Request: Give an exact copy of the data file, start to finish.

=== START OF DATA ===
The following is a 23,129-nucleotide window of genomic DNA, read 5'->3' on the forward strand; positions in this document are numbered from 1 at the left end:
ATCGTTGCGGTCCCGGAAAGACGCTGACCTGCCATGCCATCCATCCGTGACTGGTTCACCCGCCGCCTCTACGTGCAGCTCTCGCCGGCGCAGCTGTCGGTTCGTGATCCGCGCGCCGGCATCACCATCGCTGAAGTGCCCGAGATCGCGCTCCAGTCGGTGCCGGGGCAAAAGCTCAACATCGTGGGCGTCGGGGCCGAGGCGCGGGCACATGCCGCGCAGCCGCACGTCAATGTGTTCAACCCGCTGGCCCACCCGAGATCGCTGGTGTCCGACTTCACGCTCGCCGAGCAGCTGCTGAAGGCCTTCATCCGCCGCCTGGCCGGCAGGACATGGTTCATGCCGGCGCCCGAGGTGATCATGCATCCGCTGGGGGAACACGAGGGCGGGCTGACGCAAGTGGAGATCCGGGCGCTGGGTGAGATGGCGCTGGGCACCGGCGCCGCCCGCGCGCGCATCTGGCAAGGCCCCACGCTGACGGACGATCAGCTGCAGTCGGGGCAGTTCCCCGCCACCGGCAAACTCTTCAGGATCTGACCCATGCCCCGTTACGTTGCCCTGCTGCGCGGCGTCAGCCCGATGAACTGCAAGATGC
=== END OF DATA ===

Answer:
The following is a 23,129-nucleotide window of genomic DNA, read 5'->3' on the forward strand; positions in this document are numbered from 1 at the left end:
ATCGTTGCGGTCCCGGAAAGACGCTGACCTGCCATGCCATCCATCCGTGACTGGTTCACCCGCCGCCTCTACGTGCAGCTCTCGCCGGCGCAGCTGTCGGTTCGTGATCCGCGCGCCGGCATCACCATCGCTGAAGTGCCCGAGATCGCGCTCCAGTCGGTGCCGGGGCAAAAGCTCAACATCGTGGGCGTCGGGGCCGAGGCGCGGGCACATGCCGCGCAGCCGCACGTCAATGTGTTCAACCCGCTGGCCCACCCGAGATCGCTGGTGTCCGACTTCACGCTCGCCGAGCAGCTGCTGAAGGCCTTCATCCGCCGCCTGGCCGGCAGGACATGGTTCATGCCGGCGCCCGAGGTGATCATGCATCCGCTGGGGGAACACGAGGGCGGGCTGACGCAAGTGGAGATCCGGGCGCTGGGTGAGATGGCGCTGGGCACCGGCGCCGCCCGCGCGCGCATCTGGCAAGGCCCCACGCTGACGGACGATCAGCTGCAGTCGGGGCAGTTCCCCGCCACCGGCAAACTCTTCAGGATCTGACCCATGCCCCGTTACGTTGCCCTGCTGCGCGGCGTCAGCCCGATGAACTGCAAGATGC